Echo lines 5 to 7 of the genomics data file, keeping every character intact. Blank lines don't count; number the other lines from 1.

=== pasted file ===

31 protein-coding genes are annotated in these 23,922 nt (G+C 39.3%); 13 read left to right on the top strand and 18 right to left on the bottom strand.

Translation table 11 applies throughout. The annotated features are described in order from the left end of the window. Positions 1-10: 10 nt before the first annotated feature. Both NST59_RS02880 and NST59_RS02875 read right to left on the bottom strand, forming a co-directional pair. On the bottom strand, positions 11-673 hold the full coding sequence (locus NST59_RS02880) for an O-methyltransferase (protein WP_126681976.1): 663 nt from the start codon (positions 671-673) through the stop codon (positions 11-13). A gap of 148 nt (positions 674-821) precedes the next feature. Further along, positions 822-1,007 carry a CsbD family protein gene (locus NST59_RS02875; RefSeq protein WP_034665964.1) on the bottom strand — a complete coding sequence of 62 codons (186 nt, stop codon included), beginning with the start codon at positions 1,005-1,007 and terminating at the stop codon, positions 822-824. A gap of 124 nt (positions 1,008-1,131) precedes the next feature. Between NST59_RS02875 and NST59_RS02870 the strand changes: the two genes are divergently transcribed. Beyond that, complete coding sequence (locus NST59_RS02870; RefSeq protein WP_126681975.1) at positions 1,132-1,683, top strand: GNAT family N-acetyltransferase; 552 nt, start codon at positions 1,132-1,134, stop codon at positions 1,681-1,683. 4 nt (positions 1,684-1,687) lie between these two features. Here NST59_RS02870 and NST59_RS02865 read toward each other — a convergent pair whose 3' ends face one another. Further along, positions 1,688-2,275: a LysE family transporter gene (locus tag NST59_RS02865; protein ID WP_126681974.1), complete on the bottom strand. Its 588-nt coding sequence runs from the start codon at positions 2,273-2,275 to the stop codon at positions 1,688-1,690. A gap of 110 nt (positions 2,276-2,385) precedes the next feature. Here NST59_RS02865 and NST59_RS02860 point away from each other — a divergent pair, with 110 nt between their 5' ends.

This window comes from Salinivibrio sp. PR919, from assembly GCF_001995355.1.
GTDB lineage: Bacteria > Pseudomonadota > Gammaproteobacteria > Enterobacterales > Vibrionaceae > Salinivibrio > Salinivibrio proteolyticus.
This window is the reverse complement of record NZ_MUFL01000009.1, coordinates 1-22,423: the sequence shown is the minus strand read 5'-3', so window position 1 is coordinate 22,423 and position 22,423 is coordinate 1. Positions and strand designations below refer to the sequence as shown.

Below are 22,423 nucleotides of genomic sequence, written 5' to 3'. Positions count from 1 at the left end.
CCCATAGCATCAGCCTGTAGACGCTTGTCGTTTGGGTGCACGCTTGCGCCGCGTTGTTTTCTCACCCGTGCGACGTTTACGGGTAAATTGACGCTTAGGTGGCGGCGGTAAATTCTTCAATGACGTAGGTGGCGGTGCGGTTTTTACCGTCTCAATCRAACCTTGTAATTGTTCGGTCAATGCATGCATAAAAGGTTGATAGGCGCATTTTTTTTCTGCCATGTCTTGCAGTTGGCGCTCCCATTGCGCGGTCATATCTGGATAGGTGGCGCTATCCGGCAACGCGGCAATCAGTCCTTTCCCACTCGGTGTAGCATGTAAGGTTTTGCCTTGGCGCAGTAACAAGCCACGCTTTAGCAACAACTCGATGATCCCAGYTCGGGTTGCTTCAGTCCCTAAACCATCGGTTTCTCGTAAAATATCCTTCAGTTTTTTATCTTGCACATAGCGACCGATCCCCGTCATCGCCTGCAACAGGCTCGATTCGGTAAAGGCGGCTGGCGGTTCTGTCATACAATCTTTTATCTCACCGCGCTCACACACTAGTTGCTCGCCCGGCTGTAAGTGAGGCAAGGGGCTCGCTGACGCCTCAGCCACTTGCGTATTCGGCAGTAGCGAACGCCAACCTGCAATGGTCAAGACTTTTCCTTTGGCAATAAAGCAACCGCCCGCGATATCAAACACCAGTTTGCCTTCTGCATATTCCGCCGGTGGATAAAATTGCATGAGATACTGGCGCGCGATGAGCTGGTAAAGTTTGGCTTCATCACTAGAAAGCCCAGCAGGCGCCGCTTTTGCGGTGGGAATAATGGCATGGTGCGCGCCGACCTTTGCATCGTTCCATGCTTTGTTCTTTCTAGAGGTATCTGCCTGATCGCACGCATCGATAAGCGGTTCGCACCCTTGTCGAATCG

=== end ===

This window is the reverse complement of record NZ_MUFL01000009.1, coordinates 1-22,423: the sequence shown is the minus strand read 5'-3', so window position 1 is coordinate 22,423 and position 22,423 is coordinate 1. Positions and strand designations below refer to the sequence as shown.

Below are 22,423 nucleotides of genomic sequence, written 5' to 3'. Positions count from 1 at the left end.
CCCATAGCATCAGCCTGTAGACGCTTGTCGTTTGGGTGCACGCTTGCGCCGCGTTGTTTTCTCACCCGTGCGACGTTTACGGGTAAATTGACGCTTAGGTGGCGGCGGTAAATTCTTCAATGACGTAGGTGGCGGTGCGGTTTTTACCGTCTCAATCRAACCTTGTAATTGTTCGGTCAATGCATGCATAAAAGGTTGATAGGCGCATTTTTTTTCTGCCATGTCTTGCAGTTGGCGCTCCCATTGCGCGGTCATATCTGGATAGGTGGCGCTATCCGGCAACGCGGCAATCAGTCCTTTCCCACTCGGTGTAGCATGTAAGGTTTTGCCTTGGCGCAGTAACAAGCCACGCTTTAGCAACAACTCGATGATCCCAGYTCGGGTTGCTTCAGTCCCTAAACCATCGGTTTCTCGTAAAATATCCTTCAGTTTTTTATCTTGCACATAGCGACCGATCCCCGTCATCGCCTGCAACAGGCTCGATTCGGTAAAGGCGGCTGGCGGTTCTGTCATACAATCTTTTATCTCACCGCGCTCACACACTAGTTGCTCGCCCGGCTGTAAGTGAGGCAAGGGGCTCGCTGACGCCTCAGCCACTTGCGTATTCGGCAGTAGCGAACGCCAACCTGCAATGGTCAAGACTTTTCCTTTGGCAATAAAGCAACCGCCCGCGATATCAAACACCAGTTTGCCTTCTGCATATTCCGCCGGTGGATAAAATTGCATGAGATACTGGCGCGCGATGAGCTGGTAAAGTTTGGCTTCATCACTAGAAAGCCCAGCAGGCGCCGCTTTTGCGGTGGGAATAATGGCATGGTGCGCGCCGACCTTTGCATCGTTCCATGCTTTGTTCTTTCTAGAGGTATCTGCCTGATCGCACGCATCGATAAGCGGTTCGCACCCTTGTCGAATCG